Dr Jessica Nsungwa, the Commissioner Child Health at the Ministry of Health has said there need to create awareness so that the public and government institution can get more knowledge about premature births.
Premature births are those where a baby is born weeks before the usual gestation period of 40 weeks.
Speaking at the function to mark the International Premature day, organized by Mama Tulia Ministries, an organization looking after premature babies and their mothers, Nsungwa said there is an information gap lacking about these births.
“Society does not understand the value of these babies and that they can survive. Many don’t know that these babies can actually. It is appalling that when someone gives birth to a premature, the baby is equated to a rat( because they are very small. We need to change this mindset,”Nsungwa said.
The Ministry of Health official said the awareness drive must also be extended to policy makers in the various government ministries.
“There is need to ensure that everybody knows about premature births but also encourage families to love prematures. Parents who have given birth to prematures should be supported.”
Dr.Nsungwa however, said there is a big problem of a few neonatal specialists in the country, a thing she said need to be dealt with.
The Health Ministry official however noted that the best thing to do is prevention of premature births by pregnant mothers.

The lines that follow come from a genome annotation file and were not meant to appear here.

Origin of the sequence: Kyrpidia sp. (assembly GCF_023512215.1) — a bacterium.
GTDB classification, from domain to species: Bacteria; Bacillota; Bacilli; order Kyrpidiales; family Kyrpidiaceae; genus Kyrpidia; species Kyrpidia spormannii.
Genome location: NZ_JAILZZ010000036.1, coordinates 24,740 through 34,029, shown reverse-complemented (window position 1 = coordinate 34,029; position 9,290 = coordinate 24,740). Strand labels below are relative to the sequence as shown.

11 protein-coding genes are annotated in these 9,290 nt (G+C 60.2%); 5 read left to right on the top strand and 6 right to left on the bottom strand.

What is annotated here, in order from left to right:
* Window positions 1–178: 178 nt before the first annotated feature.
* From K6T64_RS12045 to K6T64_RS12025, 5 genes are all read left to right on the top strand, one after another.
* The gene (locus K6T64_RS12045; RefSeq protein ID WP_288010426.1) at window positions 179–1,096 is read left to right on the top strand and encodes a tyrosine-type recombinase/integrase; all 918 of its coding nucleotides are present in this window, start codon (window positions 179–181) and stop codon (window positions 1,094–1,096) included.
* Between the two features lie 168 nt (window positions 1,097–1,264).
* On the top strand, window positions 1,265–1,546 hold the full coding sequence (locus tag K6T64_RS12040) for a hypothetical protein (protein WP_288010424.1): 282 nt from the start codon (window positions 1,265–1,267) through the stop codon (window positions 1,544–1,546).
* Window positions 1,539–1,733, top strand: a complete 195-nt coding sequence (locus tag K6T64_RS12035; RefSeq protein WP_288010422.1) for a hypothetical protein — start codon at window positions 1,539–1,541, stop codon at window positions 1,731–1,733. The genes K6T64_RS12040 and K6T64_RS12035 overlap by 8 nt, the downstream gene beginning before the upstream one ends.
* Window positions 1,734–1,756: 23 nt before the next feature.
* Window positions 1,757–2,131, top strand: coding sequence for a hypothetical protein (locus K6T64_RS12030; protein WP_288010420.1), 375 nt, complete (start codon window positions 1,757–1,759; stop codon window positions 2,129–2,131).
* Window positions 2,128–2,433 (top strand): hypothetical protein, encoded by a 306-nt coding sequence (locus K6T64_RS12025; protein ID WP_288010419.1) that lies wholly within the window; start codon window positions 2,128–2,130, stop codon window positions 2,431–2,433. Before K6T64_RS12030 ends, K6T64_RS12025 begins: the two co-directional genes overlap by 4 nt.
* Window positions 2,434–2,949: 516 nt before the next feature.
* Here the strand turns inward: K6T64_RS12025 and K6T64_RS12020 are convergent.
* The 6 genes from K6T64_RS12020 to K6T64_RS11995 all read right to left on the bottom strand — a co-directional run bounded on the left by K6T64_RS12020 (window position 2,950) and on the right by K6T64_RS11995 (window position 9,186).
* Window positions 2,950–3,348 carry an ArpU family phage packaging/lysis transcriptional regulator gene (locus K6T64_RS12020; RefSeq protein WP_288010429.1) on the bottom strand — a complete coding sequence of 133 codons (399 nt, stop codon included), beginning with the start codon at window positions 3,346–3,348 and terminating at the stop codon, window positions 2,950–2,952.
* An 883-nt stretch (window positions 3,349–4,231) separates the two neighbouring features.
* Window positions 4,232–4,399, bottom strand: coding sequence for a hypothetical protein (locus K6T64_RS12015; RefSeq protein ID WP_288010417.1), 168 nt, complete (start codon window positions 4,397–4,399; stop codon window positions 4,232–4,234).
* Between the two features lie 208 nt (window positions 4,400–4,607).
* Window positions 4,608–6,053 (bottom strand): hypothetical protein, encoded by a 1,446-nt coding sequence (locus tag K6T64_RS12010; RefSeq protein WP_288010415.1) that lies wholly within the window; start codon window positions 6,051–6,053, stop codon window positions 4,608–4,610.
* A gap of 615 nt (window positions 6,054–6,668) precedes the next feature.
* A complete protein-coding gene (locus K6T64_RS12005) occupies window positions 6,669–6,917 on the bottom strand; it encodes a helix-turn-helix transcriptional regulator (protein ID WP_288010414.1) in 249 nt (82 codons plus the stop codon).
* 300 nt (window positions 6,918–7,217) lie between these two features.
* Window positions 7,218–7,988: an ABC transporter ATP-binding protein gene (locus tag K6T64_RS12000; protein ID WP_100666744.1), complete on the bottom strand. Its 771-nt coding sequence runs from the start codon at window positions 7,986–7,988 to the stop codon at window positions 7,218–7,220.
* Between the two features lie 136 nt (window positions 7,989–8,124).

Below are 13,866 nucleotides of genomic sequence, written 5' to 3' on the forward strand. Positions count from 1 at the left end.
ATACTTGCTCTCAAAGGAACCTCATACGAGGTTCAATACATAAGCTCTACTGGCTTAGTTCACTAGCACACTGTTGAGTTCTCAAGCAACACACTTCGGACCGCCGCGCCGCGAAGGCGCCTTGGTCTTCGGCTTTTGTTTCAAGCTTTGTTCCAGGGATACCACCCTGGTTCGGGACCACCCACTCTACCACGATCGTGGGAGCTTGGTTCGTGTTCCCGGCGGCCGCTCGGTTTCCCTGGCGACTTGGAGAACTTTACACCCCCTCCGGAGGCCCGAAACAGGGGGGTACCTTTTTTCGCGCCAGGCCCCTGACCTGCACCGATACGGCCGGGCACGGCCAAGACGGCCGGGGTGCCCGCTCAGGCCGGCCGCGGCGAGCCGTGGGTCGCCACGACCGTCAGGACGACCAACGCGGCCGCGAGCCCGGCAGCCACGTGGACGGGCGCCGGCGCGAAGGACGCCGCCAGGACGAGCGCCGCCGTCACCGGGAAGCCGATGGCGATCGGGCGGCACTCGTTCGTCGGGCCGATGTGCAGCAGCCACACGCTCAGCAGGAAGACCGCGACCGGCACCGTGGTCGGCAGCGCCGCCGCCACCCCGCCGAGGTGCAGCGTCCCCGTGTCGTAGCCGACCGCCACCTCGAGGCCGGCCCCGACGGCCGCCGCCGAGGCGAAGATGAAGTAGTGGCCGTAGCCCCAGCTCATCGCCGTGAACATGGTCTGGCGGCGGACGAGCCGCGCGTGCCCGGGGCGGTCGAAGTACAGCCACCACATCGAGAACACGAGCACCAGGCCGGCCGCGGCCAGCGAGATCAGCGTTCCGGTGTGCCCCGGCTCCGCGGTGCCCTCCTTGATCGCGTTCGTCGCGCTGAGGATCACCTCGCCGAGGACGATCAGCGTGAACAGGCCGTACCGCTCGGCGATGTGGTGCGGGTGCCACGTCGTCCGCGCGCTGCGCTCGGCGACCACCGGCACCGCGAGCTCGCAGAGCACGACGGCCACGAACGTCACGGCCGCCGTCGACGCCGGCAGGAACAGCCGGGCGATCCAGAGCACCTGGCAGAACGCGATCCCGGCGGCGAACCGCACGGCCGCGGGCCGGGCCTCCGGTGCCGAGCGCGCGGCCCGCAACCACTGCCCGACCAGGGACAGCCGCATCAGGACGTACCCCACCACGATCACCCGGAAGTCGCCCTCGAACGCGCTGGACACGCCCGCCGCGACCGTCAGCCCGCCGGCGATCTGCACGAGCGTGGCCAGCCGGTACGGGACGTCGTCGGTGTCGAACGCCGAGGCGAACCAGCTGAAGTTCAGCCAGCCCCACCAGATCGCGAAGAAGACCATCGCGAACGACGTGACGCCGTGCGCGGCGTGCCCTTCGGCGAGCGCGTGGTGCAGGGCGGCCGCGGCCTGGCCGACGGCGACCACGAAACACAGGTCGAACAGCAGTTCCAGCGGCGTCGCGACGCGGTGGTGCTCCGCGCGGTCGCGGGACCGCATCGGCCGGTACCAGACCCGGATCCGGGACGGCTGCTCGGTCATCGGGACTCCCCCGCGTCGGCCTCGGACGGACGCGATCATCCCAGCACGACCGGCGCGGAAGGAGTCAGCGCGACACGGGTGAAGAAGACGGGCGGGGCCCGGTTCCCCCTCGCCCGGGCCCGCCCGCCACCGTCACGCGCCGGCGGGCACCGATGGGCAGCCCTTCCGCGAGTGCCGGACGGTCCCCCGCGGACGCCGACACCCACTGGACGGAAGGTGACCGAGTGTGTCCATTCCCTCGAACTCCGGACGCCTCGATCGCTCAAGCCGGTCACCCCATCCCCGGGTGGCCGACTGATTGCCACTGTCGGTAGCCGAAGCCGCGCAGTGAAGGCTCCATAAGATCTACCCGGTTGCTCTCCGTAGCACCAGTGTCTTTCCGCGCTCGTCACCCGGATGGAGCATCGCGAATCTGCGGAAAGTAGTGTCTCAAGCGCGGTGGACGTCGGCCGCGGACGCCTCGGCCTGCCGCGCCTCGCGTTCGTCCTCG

“We should bring to an end, teenage pregnancies because a number of premature babies are born by teenage mothers. We should also encourage pregnant mothers to practice good nutrition,” Dr.Nsungwa said.
She, however, saluted Mama Tulia Ministries for their support to premature babies and their mothers, an approach she said needs to be taken on by government.
According to Isabelle Kavira Furaha, the founder, Mama Tulia Foundation, the organization visits various hospitals and homes where they advise and counsel mothers to premature babies but also provide some items used to care for the babies.
“We also visit hospitals to talk to mothers on what to do to ensure their premature babies are looked after well. We also donate items like kangaroo wrappers and other necessities to the less privileged mothers,”Furaha said.
She added that at their centre in Buziga, premature mothers engage in weaving doormats that they sell to get some money to look after their premature babies.
According to the World Health Organization, Uganda ranks 13th out of 184 countries with the highest number of babies born prematurely and 11th for number deaths due to complications from preterm birth.
Data from the Ministry of Health shows that each year, over 200,000 an equivalent of 14% of Ugandan babies are born prematurely.
The same data also indicates that complications of preterm birth are directly responsible for 31% of Uganda’s neonatal deaths.